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Imagery location of Temple of Demeter at the Sanctuary of Demeter Malophoros

a Pleiades location resource

Creators: Lewin Ernest Staine, Erin Dooley Copyright © The Contributors. Sharing and remixing permitted under terms of the Creative Commons Attribution 3.0 License (cc-by).
Last modified Jul 18, 2016 03:58 PM History
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Representative imagery location of the archaeological site, verified in Google Earth 2016. Chronology following White 1967.

temple

{ "type": "Point", "coordinates": [ 12.816874, 37.586763 ] }

Traces

Certain

Google Earth and DigitalGlobe Imagery 2012

representative

  • Classical (Greco-Roman; 550 BC-330 BC) (confident)
  • Hellenistic Greek, Roman Republic (330 BC-30 BC) (confident)

Pleiades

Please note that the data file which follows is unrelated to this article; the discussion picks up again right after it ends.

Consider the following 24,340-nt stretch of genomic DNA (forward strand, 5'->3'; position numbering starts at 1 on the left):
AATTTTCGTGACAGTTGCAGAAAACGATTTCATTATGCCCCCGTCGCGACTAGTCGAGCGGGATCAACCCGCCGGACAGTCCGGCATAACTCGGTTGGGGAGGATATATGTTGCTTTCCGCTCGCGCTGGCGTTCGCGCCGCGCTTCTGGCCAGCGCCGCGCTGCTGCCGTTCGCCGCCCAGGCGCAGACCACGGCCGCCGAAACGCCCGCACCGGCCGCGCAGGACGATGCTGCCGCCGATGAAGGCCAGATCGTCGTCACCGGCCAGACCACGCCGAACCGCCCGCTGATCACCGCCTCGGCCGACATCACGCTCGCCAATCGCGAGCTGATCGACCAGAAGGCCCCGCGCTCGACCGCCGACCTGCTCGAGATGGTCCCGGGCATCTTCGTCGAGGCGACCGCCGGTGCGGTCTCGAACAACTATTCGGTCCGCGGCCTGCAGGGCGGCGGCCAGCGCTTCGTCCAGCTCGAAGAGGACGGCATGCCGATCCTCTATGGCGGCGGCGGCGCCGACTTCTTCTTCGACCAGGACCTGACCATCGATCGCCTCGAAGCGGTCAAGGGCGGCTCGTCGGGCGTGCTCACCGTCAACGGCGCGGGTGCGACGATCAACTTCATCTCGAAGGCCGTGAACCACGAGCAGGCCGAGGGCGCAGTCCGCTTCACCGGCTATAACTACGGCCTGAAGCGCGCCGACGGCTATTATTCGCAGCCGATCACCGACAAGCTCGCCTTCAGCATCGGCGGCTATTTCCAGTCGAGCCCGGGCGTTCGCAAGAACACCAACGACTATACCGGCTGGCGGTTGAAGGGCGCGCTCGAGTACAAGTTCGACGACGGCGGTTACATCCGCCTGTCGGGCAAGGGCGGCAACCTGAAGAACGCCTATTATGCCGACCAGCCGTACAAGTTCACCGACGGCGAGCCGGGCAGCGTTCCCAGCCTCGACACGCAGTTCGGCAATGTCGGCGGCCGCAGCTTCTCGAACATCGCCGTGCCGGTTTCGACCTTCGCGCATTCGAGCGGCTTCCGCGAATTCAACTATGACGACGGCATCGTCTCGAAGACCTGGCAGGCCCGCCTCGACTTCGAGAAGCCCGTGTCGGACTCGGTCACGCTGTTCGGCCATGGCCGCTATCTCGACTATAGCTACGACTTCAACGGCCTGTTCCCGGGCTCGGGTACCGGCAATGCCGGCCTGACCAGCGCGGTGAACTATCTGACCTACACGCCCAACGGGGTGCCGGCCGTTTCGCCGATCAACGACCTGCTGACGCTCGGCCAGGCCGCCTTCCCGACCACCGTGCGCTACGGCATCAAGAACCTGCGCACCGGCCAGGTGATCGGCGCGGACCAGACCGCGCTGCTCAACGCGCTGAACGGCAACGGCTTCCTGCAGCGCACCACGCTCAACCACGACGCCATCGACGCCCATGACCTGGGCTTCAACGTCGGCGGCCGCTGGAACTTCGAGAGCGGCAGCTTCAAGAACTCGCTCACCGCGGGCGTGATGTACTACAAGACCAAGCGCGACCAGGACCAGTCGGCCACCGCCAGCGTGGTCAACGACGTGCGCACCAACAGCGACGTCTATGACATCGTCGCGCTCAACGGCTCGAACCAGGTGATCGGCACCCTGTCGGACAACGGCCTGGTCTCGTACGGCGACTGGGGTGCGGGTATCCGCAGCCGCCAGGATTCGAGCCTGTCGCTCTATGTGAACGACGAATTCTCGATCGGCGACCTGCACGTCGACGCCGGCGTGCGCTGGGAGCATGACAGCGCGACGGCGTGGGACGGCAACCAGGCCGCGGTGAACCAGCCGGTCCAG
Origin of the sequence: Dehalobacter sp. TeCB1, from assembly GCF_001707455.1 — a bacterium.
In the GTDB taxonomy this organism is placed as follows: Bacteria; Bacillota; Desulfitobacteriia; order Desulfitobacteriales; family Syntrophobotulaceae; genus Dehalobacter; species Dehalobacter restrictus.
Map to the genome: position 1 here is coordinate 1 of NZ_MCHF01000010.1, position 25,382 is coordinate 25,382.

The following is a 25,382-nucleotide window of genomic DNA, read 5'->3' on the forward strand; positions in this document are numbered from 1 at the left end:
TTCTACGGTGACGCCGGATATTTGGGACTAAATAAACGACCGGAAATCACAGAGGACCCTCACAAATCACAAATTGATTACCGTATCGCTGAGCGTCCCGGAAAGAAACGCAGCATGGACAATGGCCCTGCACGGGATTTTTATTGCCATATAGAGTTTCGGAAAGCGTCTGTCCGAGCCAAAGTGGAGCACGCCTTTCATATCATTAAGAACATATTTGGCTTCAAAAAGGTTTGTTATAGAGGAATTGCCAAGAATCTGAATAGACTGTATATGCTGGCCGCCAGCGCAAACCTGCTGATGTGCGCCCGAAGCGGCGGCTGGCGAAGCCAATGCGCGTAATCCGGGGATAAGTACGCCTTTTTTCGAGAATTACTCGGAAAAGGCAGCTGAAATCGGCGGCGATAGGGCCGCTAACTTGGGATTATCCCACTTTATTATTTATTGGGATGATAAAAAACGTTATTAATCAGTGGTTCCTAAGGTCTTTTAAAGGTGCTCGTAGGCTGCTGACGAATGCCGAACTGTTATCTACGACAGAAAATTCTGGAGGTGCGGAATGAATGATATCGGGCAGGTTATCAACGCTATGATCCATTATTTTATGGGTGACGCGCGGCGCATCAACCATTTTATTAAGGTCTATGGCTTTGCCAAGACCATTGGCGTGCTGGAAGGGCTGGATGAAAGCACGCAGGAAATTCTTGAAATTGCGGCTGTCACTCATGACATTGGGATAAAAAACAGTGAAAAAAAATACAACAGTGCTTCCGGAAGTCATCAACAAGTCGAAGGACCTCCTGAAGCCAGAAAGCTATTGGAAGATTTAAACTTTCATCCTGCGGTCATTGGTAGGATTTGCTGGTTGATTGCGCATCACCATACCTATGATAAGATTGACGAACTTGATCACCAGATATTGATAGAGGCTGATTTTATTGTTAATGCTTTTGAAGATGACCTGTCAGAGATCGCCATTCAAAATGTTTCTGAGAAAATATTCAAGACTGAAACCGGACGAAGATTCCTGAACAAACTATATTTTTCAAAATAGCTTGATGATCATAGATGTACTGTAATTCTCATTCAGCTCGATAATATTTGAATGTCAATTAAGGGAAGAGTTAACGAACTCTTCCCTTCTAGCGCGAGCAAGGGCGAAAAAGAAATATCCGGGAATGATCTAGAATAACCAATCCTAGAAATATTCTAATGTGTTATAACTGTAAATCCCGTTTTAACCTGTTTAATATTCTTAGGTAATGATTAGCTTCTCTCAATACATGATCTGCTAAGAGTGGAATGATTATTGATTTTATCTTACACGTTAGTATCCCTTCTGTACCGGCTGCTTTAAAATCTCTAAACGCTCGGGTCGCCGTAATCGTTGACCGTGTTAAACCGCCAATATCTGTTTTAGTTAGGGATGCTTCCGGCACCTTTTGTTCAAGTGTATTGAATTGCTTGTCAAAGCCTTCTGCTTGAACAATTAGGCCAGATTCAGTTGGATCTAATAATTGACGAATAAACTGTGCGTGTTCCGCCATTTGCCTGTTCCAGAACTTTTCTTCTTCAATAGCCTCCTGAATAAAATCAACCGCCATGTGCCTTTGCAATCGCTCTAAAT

The Temple of Demeter at the Sanctuary of Demeter Malophoros is located in Selinus, Sicily. Malophoros means “apple-bearer”, and is an epithet attached to Demeter in her capacity as the goddess of fertility, grain and agriculture.  The early colonists of Selinus were primarily farmers and dedicated the sanctuary to the goddess in the hopes of successful harvests. The first temple was built here in the early seventh century BC, but it was replaced ca. 650 BC by the temple of megaron plan that is currently visible. This temple lacks a peripteros and reflects temple-planning of the period of Greek architecture before columns were widely used. In the late sixth through the fifth century, the sanctuary was embellished with a large altar, substantial stone temenos walls, and a propylon, which is the only building of its type in Sicily. The sanctuary was continuously used even after the capture of Selinus by Carthage in 409 BC.  In 250 BC, during the First Punic War, the Carthaginians destroyed the town's fortifications and the town and sanctuary were abandoned. In the sixth century AD, the remaining structures were completely destroyed by an earthquake. Excavation began in the late 18th century, and uncovered ceramics, bronze, iron, silver, ivory, and votive figurines, mainly statuettes of female figures. A bone flute was also found, indicating the use of music in Greek worship.